All our lives we as a race or as a people search for our place in this world. Some folks would call this a search for their identity or their purpose in life.
Since people can be broken down into individual compartments of personality traits, emotions, wants, needs and aspirations it is easy to see why we constantly seek our purpose or our niche in the world.
In High School I took a class in sociology 101. It was an elective course, meaning that it was not a required part of the state dictated curriculum. I had taken the course because I’d had a huge ‘blow-out’ with my drama teacher and quit the drama course as a result. That left me a whole semester with nothing to do. My ‘school mentor’ suggested I try the sociology course to fill the time.
This brilliant chart explained so much of how we interact with one another both as groups and individuals. The entire course helped me to become aware of how people go through life in search of different things at different stages in their lives. Did this course make me an expert? Hardly. But it did help me to understand my fellow-man and how we interacted socially.
Man is in essence a social animal. Constantly wanting to find a place to fit in. Some people find that belonging to a church fulfills that need of belonging and helps them to define who they are and what they believe in, their identity if you will.
Others join different social clubs, a book club, movie club, the rotary, the roundtable et al. Very few people have the conviction or courage to be their own social group. Someone who does not require other ‘like-minded’ people around them to define them.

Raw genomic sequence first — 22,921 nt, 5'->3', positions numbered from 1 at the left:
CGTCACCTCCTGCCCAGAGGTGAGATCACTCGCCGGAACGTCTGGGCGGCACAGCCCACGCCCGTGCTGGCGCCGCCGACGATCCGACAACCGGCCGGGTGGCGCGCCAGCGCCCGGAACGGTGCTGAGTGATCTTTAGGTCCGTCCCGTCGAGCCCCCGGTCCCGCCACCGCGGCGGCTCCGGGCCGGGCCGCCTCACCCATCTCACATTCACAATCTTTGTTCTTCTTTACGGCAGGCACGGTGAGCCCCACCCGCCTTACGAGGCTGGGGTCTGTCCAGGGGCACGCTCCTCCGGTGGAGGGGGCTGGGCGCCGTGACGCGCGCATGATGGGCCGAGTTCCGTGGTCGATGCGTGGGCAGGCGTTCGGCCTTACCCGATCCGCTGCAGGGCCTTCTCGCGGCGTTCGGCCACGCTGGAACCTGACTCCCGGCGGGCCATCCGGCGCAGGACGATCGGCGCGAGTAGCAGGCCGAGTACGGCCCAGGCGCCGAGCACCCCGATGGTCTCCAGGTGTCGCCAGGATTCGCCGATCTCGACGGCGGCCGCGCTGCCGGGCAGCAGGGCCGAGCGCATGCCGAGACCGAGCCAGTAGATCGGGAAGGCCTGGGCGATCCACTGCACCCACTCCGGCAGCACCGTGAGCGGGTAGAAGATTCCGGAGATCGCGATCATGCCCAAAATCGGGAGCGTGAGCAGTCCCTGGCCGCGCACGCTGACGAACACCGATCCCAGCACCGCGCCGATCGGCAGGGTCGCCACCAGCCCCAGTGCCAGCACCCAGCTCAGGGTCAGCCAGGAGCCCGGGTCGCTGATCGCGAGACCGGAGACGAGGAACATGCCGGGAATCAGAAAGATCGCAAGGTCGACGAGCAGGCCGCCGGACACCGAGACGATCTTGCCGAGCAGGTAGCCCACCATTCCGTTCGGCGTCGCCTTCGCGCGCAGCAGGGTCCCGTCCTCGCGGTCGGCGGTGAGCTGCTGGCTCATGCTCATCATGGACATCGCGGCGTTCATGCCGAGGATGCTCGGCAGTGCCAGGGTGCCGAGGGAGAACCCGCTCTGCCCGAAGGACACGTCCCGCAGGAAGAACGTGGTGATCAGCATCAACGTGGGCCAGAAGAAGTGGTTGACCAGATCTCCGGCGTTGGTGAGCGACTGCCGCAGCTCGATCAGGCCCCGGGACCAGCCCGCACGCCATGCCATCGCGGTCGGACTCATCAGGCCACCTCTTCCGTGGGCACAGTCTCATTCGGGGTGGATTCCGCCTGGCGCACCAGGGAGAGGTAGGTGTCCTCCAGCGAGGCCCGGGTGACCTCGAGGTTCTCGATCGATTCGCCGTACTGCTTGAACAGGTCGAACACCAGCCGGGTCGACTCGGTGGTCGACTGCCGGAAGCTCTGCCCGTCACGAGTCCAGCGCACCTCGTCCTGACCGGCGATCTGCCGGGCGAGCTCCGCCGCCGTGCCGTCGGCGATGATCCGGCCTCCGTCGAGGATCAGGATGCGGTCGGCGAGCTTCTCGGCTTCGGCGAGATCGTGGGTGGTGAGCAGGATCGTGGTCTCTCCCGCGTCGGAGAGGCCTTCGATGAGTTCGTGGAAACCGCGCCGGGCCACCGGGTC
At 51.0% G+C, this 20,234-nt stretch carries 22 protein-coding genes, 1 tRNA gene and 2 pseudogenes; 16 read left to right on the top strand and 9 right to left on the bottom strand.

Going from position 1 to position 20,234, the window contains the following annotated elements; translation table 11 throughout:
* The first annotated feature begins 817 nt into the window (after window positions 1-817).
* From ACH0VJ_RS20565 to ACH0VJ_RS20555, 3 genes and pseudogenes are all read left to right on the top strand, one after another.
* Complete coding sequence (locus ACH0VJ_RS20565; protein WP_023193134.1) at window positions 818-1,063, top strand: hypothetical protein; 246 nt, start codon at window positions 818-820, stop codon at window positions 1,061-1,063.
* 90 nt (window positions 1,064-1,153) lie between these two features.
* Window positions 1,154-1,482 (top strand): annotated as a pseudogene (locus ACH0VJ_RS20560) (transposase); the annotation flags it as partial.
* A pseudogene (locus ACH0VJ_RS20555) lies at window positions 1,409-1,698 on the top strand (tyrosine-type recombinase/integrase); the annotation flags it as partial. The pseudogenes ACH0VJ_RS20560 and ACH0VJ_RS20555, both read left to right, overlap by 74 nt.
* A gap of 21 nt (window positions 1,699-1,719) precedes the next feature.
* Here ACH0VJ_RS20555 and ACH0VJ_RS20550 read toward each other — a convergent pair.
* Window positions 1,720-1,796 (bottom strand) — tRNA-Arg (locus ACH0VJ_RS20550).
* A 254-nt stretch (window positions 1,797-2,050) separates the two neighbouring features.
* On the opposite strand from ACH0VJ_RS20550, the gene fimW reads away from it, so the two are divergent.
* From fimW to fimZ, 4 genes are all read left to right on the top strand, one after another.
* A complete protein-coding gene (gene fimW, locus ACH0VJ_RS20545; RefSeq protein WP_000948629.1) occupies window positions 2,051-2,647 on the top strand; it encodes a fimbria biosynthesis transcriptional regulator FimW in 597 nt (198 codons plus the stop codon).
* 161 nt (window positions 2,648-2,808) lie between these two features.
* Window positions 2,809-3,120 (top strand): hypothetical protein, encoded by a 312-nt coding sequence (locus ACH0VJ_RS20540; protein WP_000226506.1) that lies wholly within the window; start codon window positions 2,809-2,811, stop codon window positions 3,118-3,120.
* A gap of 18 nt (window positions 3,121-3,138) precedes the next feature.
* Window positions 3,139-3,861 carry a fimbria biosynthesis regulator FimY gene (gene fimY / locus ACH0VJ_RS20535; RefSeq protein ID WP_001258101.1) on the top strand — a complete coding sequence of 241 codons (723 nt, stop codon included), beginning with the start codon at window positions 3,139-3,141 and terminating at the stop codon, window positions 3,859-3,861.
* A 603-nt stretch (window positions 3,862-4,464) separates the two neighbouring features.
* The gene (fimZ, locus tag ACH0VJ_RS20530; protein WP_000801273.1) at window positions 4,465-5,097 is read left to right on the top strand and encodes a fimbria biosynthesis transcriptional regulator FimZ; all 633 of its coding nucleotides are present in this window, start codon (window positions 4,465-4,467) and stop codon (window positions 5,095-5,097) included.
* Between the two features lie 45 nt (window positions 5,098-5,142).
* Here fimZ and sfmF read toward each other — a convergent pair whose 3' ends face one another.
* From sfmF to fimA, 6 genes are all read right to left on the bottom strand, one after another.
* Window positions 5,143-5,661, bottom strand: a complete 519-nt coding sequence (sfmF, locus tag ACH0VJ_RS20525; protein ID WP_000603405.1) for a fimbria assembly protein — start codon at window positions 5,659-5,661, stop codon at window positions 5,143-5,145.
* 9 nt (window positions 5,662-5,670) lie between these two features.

But whether you are a social animal or not, we all look for our place in the world. If we did not, why are there so many religions and variations of the same theme the world over?
Our search for identity may lead us to be many people or to join many different groups. Who is to say that this is bad? This search for identity or belonging.
Success is not a sign of identity, nor is failure. These two states of being are too fluid to be permanent states. No one ‘wins’ all the time just as no one ‘loses’ all the time. Success, besides the monetary connotation, is a state of mind, just like failure is.
There are many people in the world who are deemed to be successful by societies standards, yet by their own personal standards these successful people brand themselves failures.
It all comes back to that lifelong search for self or identity. If we have not found out who we really are and what we truly believe in, we cannot be a success. Each individual has to find their own personal identity. One that has nothing to do with the social aspect of living, but has to do with their own personal journey and their discovery of what they really are.
So until we discover our identity or something like it, we will continue to search. It is in our nature, perhaps even part of our DNA, to walk the path of individual worth and self-awareness.
It is a challenging journey and sometimes a frustrating one, but it is one we all have to take.
This was actually going to be a post about the rapidly approaching likelihood of insolvency. Insolvency is also known as going bankrupt or ‘going bust.’ But as I stood in the kitchen thinking of how I’d gotten to this stage, I remembered what started the whole shooting match.
It was while having this internal dialogue with myself that I remembered that, despite my current predicament, credit cards have always been good to me. I’ve worked hard all my adult life to get a good credit rating. Credit has allowed me to do and own many things.